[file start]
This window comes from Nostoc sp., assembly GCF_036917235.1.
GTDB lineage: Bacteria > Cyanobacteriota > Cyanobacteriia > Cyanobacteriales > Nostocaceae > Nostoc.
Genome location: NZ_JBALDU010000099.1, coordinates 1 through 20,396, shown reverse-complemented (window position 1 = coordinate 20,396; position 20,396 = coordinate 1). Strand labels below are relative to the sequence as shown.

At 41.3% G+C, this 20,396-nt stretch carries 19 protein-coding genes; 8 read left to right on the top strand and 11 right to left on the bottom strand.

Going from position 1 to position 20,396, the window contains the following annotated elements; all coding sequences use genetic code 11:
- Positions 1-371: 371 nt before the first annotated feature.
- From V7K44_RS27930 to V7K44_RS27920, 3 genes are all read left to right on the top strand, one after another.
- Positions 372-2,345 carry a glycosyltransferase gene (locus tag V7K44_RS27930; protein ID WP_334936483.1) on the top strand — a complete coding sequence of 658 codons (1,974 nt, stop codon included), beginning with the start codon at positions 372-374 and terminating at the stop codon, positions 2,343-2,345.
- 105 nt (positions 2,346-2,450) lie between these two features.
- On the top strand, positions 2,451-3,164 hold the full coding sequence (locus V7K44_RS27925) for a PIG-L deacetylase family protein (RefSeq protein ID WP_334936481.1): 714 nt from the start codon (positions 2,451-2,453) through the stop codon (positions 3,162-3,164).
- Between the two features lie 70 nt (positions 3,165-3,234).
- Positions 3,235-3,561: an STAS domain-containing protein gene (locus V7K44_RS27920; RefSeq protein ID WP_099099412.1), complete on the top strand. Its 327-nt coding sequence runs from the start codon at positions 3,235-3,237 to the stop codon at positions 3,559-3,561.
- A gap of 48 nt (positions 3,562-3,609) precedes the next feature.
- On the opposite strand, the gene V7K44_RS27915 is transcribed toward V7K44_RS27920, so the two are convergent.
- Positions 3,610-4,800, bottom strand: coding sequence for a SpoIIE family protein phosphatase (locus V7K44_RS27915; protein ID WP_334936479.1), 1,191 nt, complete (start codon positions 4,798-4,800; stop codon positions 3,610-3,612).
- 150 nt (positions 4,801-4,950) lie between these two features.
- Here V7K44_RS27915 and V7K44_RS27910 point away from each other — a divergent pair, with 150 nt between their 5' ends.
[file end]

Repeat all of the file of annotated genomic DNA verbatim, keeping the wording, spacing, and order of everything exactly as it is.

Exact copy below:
This window comes from Nostoc sp., assembly GCF_036917235.1.
GTDB lineage: Bacteria > Cyanobacteriota > Cyanobacteriia > Cyanobacteriales > Nostocaceae > Nostoc.
Genome location: NZ_JBALDU010000099.1, coordinates 1 through 20,396, shown reverse-complemented (window position 1 = coordinate 20,396; position 20,396 = coordinate 1). Strand labels below are relative to the sequence as shown.

At 41.3% G+C, this 20,396-nt stretch carries 19 protein-coding genes; 8 read left to right on the top strand and 11 right to left on the bottom strand.

Going from position 1 to position 20,396, the window contains the following annotated elements; all coding sequences use genetic code 11:
- Positions 1-371: 371 nt before the first annotated feature.
- From V7K44_RS27930 to V7K44_RS27920, 3 genes are all read left to right on the top strand, one after another.
- Positions 372-2,345 carry a glycosyltransferase gene (locus tag V7K44_RS27930; protein ID WP_334936483.1) on the top strand — a complete coding sequence of 658 codons (1,974 nt, stop codon included), beginning with the start codon at positions 372-374 and terminating at the stop codon, positions 2,343-2,345.
- 105 nt (positions 2,346-2,450) lie between these two features.
- On the top strand, positions 2,451-3,164 hold the full coding sequence (locus V7K44_RS27925) for a PIG-L deacetylase family protein (RefSeq protein ID WP_334936481.1): 714 nt from the start codon (positions 2,451-2,453) through the stop codon (positions 3,162-3,164).
- Between the two features lie 70 nt (positions 3,165-3,234).
- Positions 3,235-3,561: an STAS domain-containing protein gene (locus V7K44_RS27920; RefSeq protein ID WP_099099412.1), complete on the top strand. Its 327-nt coding sequence runs from the start codon at positions 3,235-3,237 to the stop codon at positions 3,559-3,561.
- A gap of 48 nt (positions 3,562-3,609) precedes the next feature.
- On the opposite strand, the gene V7K44_RS27915 is transcribed toward V7K44_RS27920, so the two are convergent.
- Positions 3,610-4,800, bottom strand: coding sequence for a SpoIIE family protein phosphatase (locus V7K44_RS27915; protein ID WP_334936479.1), 1,191 nt, complete (start codon positions 4,798-4,800; stop codon positions 3,610-3,612).
- 150 nt (positions 4,801-4,950) lie between these two features.
- Here V7K44_RS27915 and V7K44_RS27910 point away from each other — a divergent pair, with 150 nt between their 5' ends.